Somehow, in the heat of knitting and watching the CHAMP car race on Sunday, I managed to screw up a line on my Hyrna. Now, each line has two distinct halves. I screwed up the first half (instead of k1, yo, k2, k2tog, yo I managed to k1, yo, k2, yo, k2tog, yo, k2 and went on from there). How I managed to NOT NOTICE THIS at the time, I have no idea, but apparently when I got to the midpoint, I reset and got the second half right. I discovered this after the return trip when I got to the end, some 600 stitches later.

It should be possible, one would think, to just tink back on that side, reknit those stitches and then refinish the purl row. Yes, it is possible, but my tension was different. I had too little yarn to finish the row and now I have too much. So, I'm slowly working my way back across, evening out the tension in the stitches as I go.

Let me just say, it will work. But it would have been quicker and probably easier to just tink the whole damn thing to start with.

Monday, June 19, 2006

Camporee! Whee! It wasn't raining. It was too hot. 225 girls, women and men in a perfectly lovely campground on the side of a hill (everything was either up or down) with too many mosquitoes (scritch, scratch) and a lovely cool breeze all day even when it was too hot. The cots didn't suck, the campfire was wonderful, the girls had a good time. We had a nice time with the activities and the hike we took in the evening was a good one.

Question: If the parents had to sign a special release ahead of time to allow the girls to have facepaint put on, why on earth did they tie dye shirts without gloves or notice to the parents? There were some pretty purple hands going home.

We hibernated on Sunday. The temp was up over 90 and as I may have mentioned once or twice, anything over 75 makes me melt. Today is a more reasonable 80 with rain showers.

Thursday, June 15, 2006

Odds and ends

It's been a peculiar week. We went on Saturday (KIP day - I had my shirt on) to the Aquarium at Niagara Falls. Nice little aquarium. The subject of knitting in public came up and one of the other mothers said "Well, it's nothing new for her. She's ALWAYS knitting. She even knitted through Intermurals." (Well - Duh! Sitting through 1.5 hours of supervising 3 boys bowling, or 1.5 hours of watching other people supervising 12 kids playing tennis?) Another woman came out with that standard "I just couldn't knit. I don't have the patience" and I gave her my standard " I don't have the patience not to knit". She gave me sort of a double take...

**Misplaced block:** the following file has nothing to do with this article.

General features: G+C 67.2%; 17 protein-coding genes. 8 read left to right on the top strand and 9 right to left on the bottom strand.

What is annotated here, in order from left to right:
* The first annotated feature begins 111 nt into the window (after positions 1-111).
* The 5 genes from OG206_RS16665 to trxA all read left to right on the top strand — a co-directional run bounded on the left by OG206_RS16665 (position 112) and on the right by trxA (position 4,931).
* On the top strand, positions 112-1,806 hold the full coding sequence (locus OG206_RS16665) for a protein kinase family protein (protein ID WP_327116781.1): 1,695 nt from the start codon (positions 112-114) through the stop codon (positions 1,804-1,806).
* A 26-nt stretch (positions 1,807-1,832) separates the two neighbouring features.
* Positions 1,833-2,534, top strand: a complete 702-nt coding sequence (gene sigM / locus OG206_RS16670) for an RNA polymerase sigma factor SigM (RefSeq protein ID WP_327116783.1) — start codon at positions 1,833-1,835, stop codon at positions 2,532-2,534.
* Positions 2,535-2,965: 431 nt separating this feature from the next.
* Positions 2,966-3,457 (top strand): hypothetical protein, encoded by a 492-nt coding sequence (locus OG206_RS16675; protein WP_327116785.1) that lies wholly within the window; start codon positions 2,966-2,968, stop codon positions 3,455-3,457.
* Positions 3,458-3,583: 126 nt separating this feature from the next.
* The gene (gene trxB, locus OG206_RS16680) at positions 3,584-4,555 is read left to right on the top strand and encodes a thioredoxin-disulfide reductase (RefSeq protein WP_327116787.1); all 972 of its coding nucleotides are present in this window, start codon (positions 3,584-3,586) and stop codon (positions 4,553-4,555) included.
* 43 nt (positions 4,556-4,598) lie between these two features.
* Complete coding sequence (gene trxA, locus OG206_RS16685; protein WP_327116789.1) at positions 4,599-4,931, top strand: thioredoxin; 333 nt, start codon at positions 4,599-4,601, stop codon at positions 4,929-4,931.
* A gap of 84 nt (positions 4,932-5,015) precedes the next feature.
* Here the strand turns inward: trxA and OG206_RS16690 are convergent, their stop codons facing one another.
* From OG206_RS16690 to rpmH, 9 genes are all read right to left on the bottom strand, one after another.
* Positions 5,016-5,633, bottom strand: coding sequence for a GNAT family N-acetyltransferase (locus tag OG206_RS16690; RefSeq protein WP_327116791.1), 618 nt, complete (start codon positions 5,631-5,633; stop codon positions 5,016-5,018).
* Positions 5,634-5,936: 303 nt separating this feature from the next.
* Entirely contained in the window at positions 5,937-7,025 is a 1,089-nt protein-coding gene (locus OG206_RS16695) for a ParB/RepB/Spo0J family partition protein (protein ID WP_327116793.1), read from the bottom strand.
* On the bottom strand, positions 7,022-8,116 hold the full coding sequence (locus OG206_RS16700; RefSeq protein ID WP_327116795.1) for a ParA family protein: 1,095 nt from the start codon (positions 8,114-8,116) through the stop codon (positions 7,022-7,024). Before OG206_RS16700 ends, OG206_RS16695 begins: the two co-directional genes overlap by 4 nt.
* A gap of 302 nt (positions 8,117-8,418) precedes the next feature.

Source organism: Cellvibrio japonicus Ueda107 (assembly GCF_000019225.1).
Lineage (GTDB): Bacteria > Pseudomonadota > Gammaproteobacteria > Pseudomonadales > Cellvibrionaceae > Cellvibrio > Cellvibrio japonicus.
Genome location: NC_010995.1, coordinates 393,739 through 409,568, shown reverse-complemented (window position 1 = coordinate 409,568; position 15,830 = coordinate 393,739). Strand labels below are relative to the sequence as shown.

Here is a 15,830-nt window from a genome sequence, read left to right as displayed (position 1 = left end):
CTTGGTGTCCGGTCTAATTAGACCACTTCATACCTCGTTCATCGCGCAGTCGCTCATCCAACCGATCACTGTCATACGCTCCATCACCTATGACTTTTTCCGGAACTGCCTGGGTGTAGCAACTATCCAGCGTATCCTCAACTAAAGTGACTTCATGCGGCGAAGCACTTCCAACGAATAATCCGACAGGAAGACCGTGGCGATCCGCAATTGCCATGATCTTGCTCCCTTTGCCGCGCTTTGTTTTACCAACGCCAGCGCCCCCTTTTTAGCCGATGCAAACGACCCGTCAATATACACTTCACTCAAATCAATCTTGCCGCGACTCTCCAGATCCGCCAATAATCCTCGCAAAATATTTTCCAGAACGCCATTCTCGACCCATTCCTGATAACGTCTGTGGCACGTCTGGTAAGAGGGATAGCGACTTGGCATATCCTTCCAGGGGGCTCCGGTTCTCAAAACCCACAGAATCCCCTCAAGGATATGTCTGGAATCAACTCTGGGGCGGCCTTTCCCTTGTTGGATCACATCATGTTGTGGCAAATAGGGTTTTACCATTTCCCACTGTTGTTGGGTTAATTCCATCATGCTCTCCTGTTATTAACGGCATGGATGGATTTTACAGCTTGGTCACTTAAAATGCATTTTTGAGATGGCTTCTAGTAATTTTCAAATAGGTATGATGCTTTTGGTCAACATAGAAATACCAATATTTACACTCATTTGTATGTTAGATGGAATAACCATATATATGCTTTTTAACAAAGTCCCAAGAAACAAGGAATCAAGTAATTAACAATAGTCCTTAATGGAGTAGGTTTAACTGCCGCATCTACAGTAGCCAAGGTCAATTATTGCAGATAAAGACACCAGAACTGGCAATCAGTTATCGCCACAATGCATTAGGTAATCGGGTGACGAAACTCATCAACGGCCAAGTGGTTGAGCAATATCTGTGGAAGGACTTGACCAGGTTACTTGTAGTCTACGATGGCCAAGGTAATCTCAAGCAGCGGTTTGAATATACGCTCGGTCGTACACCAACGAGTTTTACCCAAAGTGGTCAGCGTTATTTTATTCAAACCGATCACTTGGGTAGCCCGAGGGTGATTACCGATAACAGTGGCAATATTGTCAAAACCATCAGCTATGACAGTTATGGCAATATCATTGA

I need to update my list of books read - One Good Knight by Mercedes Lackey was quite amusing. I'm stuck in Philip Pullman's The Golden Compass - don't know if I'll finish it. I'm in the middle of A Walk in the Woods and Notes from a Small Island and Neither Here nor There, all by Bill Bryson. My MIL lent me all three and I keep being able to find only one at a time, not the one I was most recently reading. All have hysterically funny moments in them, as well as, WHAT on EARTH were you THINKING? moments.

I found a copy of Ha!Ha! 24 Great Comedy Songs on the discount rack at the grocery store. I've never heard Anything You Can Do all the way through before, or anything but the title of I'm My Own Grandpa. It's got Flat Foot Floogie, which is one of those serendipitous moments as I was just watching a Looney Tunes cartoon which referred to this song and the commentary mentioned which song was being referred to. (The more period music I know, the funnier the Looney Tunes cartoons are because many of the musical motifs used were from contemporary music that emphasizes the action on the screen. And yes, I'm a Looney Tunes junky.)